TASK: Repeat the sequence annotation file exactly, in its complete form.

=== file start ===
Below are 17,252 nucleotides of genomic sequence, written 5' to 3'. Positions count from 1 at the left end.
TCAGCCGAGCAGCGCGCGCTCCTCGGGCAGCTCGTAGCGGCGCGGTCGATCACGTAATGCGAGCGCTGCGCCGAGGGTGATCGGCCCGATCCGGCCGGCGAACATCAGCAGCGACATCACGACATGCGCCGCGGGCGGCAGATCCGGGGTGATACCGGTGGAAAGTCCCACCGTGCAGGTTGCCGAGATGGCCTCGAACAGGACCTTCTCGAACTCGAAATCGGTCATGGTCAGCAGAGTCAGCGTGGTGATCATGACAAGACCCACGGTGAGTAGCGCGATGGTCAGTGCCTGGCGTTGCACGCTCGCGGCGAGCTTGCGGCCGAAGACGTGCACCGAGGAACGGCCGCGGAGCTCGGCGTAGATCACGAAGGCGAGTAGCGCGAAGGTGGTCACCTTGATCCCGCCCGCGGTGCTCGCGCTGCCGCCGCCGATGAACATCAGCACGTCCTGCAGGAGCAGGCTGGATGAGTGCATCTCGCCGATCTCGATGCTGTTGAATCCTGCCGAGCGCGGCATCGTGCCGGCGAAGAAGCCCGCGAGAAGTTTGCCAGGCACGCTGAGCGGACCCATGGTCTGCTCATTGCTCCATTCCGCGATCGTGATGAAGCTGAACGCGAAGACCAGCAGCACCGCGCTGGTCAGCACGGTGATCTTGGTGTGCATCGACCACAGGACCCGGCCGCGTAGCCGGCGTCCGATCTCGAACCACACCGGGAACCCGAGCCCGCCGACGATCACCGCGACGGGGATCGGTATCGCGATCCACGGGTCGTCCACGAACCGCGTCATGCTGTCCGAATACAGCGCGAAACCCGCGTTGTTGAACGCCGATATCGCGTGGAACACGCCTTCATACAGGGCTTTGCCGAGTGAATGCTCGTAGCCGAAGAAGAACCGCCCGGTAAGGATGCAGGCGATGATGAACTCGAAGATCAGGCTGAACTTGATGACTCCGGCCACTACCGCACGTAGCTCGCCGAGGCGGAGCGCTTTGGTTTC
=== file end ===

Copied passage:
Below are 17,252 nucleotides of genomic sequence, written 5' to 3'. Positions count from 1 at the left end.
TCAGCCGAGCAGCGCGCGCTCCTCGGGCAGCTCGTAGCGGCGCGGTCGATCACGTAATGCGAGCGCTGCGCCGAGGGTGATCGGCCCGATCCGGCCGGCGAACATCAGCAGCGACATCACGACATGCGCCGCGGGCGGCAGATCCGGGGTGATACCGGTGGAAAGTCCCACCGTGCAGGTTGCCGAGATGGCCTCGAACAGGACCTTCTCGAACTCGAAATCGGTCATGGTCAGCAGAGTCAGCGTGGTGATCATGACAAGACCCACGGTGAGTAGCGCGATGGTCAGTGCCTGGCGTTGCACGCTCGCGGCGAGCTTGCGGCCGAAGACGTGCACCGAGGAACGGCCGCGGAGCTCGGCGTAGATCACGAAGGCGAGTAGCGCGAAGGTGGTCACCTTGATCCCGCCCGCGGTGCTCGCGCTGCCGCCGCCGATGAACATCAGCACGTCCTGCAGGAGCAGGCTGGATGAGTGCATCTCGCCGATCTCGATGCTGTTGAATCCTGCCGAGCGCGGCATCGTGCCGGCGAAGAAGCCCGCGAGAAGTTTGCCAGGCACGCTGAGCGGACCCATGGTCTGCTCATTGCTCCATTCCGCGATCGTGATGAAGCTGAACGCGAAGACCAGCAGCACCGCGCTGGTCAGCACGGTGATCTTGGTGTGCATCGACCACAGGACCCGGCCGCGTAGCCGGCGTCCGATCTCGAACCACACCGGGAACCCGAGCCCGCCGACGATCACCGCGACGGGGATCGGTATCGCGATCCACGGGTCGTCCACGAACCGCGTCATGCTGTCCGAATACAGCGCGAAACCCGCGTTGTTGAACGCCGATATCGCGTGGAACACGCCTTCATACAGGGCTTTGCCGAGTGAATGCTCGTAGCCGAAGAAGAACCGCCCGGTAAGGATGCAGGCGATGATGAACTCGAAGATCAGGCTGAACTTGATGACTCCGGCCACTACCGCACGTAGCTCGCCGAGGCGGAGCGCTTTGGTTTC